According to the social development model (Hawkins and Weis, 1985; Choi et al., 2005), parental psychological control may promote the risk of adolescents affiliating with deviant peers, which in turn may increase adolescent delinquencies such as aggressive behavior. Structural equation models revealed that the relation between parental psychological control and aggressive behavior is partially mediated by deviant peer affiliation. 89, 165170.

Peer victimization, deviant peer affiliation and impulsivity: predicting adolescent problem behaviors. We need to be cautious about possible bias, including self-presentation biases (Williams et al., 1989; Longobardi et al., 2018; Settanni et al., 2018). [12] Emotional control contains several emotional regulation strategies including distraction, cognitive reappraisal, and emotional action control. A few researchers have found that school connectedness moderates the impact of family factors. School connectedness, peer attachment, and self-esteem as predictors of adolescent depression. J. Sch. Participants reported on their own aggressive behaviors using the Chinese version of the BussWarren aggression questionnaire (BWAQ) (Maxwell, 2008; Lin et al., 2018).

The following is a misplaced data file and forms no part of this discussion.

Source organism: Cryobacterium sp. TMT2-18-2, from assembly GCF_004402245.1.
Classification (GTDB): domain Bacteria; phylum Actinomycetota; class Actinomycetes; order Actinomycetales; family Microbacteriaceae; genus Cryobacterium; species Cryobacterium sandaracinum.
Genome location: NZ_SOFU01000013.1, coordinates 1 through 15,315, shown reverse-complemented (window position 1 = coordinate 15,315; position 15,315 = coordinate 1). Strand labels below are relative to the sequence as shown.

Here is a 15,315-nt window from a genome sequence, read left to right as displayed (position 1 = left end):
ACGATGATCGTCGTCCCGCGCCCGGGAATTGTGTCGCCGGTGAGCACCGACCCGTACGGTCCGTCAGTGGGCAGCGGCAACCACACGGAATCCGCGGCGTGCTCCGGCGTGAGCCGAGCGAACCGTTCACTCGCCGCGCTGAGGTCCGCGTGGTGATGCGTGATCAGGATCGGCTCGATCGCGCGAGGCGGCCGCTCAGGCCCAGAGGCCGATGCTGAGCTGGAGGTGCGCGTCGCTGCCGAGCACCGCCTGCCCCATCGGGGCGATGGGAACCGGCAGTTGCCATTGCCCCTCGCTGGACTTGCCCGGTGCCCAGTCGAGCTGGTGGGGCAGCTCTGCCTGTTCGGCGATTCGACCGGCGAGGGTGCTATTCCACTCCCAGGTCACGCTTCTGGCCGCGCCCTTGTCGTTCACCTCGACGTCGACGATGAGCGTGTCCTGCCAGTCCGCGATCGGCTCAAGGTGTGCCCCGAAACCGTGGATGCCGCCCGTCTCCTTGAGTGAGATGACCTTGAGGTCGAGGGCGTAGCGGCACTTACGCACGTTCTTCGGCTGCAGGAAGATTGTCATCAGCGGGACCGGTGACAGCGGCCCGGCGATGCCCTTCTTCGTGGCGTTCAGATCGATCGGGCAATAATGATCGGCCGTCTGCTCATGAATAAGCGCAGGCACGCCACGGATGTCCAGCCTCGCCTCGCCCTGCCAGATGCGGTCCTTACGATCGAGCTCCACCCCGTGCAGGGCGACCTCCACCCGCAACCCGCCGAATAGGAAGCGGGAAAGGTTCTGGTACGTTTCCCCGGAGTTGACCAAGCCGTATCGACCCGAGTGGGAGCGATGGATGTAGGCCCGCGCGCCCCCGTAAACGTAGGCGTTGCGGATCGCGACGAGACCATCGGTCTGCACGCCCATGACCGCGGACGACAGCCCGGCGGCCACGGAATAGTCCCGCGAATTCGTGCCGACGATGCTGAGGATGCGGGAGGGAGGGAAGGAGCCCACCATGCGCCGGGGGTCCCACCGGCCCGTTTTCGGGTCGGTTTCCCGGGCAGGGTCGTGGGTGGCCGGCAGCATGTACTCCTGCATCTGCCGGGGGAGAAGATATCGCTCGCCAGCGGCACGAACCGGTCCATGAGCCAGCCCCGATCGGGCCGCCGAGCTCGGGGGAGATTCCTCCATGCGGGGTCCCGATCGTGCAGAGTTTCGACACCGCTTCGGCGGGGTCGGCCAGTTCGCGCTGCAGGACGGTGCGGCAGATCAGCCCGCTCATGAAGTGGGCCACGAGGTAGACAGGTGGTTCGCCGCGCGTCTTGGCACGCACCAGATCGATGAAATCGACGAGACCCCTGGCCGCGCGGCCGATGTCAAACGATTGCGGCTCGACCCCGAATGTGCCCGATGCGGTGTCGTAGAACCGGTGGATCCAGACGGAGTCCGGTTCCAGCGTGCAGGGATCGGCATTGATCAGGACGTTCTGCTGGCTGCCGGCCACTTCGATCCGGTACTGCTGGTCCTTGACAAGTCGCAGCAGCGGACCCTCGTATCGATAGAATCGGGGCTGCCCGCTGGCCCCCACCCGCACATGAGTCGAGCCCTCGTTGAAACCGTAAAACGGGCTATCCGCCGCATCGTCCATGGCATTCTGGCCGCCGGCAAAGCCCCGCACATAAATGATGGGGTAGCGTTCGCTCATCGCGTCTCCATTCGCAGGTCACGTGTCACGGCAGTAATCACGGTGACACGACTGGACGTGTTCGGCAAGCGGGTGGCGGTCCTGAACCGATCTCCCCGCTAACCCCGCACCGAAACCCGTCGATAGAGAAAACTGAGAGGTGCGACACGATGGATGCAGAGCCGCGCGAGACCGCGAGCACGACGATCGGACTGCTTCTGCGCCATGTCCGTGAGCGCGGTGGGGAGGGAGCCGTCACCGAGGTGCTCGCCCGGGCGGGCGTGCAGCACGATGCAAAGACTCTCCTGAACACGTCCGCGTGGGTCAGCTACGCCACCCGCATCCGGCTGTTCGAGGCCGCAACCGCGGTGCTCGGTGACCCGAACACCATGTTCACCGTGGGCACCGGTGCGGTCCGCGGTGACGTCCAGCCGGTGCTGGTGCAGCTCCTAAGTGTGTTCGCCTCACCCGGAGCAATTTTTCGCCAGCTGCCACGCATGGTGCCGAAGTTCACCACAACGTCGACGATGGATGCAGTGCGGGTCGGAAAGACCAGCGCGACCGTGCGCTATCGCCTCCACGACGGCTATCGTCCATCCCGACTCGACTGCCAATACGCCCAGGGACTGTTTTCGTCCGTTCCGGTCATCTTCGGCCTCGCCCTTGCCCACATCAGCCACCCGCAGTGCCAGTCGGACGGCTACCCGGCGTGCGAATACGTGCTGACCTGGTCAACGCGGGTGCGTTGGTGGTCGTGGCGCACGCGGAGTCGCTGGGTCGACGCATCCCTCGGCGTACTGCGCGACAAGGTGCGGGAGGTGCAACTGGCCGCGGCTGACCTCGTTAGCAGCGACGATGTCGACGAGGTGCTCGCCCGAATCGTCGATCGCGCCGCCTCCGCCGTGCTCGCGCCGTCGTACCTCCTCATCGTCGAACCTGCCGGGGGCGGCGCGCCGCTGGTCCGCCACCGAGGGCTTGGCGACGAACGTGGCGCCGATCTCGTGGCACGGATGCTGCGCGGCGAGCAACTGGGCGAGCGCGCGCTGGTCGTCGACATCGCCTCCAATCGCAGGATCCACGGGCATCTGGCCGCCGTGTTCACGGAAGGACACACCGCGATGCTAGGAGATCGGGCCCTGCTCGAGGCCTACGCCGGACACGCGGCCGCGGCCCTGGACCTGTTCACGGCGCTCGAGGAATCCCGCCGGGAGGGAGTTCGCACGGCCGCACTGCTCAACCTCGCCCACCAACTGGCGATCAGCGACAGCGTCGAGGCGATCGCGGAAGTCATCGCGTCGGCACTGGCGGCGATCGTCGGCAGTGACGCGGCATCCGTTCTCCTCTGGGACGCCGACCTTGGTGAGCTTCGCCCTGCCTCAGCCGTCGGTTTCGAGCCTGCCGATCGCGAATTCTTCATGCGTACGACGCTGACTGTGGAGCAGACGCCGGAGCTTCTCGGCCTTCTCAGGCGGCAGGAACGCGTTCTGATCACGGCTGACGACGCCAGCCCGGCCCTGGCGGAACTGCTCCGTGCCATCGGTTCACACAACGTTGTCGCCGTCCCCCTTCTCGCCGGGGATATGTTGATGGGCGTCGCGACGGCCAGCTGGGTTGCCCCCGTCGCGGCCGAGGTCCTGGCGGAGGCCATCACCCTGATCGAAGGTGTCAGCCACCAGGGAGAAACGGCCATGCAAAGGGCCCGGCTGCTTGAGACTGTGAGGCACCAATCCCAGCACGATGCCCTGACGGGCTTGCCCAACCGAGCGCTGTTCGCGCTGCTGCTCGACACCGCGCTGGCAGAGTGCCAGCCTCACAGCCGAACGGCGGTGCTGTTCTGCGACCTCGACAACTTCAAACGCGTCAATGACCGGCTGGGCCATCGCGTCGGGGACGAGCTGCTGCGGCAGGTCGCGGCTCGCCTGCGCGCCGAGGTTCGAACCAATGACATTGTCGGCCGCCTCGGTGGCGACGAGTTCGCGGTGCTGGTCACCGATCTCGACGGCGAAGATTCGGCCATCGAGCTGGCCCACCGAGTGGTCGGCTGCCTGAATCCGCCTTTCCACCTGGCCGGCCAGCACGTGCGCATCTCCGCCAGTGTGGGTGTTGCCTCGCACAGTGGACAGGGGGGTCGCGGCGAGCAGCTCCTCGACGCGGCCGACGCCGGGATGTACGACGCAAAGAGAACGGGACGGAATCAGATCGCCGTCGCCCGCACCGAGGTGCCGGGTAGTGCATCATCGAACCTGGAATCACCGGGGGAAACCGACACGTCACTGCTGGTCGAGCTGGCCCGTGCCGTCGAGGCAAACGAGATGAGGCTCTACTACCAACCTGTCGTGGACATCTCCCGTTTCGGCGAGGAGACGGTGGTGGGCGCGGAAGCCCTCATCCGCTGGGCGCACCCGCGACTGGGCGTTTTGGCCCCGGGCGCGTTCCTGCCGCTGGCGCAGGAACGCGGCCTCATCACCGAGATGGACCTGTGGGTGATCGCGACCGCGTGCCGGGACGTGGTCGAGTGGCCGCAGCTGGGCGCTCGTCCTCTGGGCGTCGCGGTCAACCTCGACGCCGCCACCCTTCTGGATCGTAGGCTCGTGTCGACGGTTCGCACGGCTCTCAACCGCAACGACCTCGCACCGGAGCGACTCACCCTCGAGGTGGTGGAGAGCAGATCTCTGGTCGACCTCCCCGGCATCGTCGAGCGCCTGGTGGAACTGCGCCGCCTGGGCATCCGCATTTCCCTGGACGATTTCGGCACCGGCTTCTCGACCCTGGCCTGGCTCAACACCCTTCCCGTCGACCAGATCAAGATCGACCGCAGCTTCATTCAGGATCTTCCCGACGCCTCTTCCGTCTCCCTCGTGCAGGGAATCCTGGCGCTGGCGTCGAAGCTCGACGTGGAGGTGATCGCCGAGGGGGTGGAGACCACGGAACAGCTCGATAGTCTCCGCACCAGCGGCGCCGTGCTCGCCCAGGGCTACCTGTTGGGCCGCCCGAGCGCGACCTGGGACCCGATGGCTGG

Psychol. doi: 10.1016/j.paid.2007.10.037, Millings, A., Buck, R., Montgomery, A., Spears, M., and Stallard, P. (2012). 33, 245266. doi: 10.1007/s10802-013-9791-3, Fredricks, J. Moreover, adolescents with high school connectedness may recognize the negative effects of psychological control and deviant peer affiliation, and they may be buffered by desire to obey the rules or fear of getting caught (Loukas and Pasch, 2013; Liu et al., 2016; Loke et al., 2016). The results showed that school connectedness moderated the association between parental psychological control and deviant peer affiliation (b = -0.05, SE = 0.02, t = -2.02, p < 0.05). (2014). Psychol. For instance, Nelson et al. The moderated mediation model represented in Figure 3 had an excellent fit to the data: 2/df = 2.69 CFI = 0.99, RMSEA = 0.034. Increased cognitive control allows individuals to have increased flexibility in their ability to choose between conflicting stimuli. This finding is partially consistent with our hypothesis 2 and the stress-buffering model (Cohen and Wills, 1985), in which strong school connectedness protects against deviant peer affiliation under psychological control, presumably because strong school connectedness motivates adolescents to conform to social regulations and decreases the likelihood of their involvement in deviant peer groups (Loukas et al., 2010; Liu et al., 2016). The results showed a significant, positive relation between parental psychological control and aggressive behavior. Res. This study examined the mediating and moderating mechanism between parental psychological control and adolescent aggressive behavior in a large sample. Psychol. "[citation needed] It is also known as controlled processing, executive attention, and supervisory attention. B., and Eccles, J. S. (2011). 44, 10711081. 10:358. doi: 10.3389/fpsyg.2019.00358. These findings suggest that school educators can effectively help adolescents (especially those with high parental psychological control) avoid developing aggressive behavior by increasing their connectedness with the school.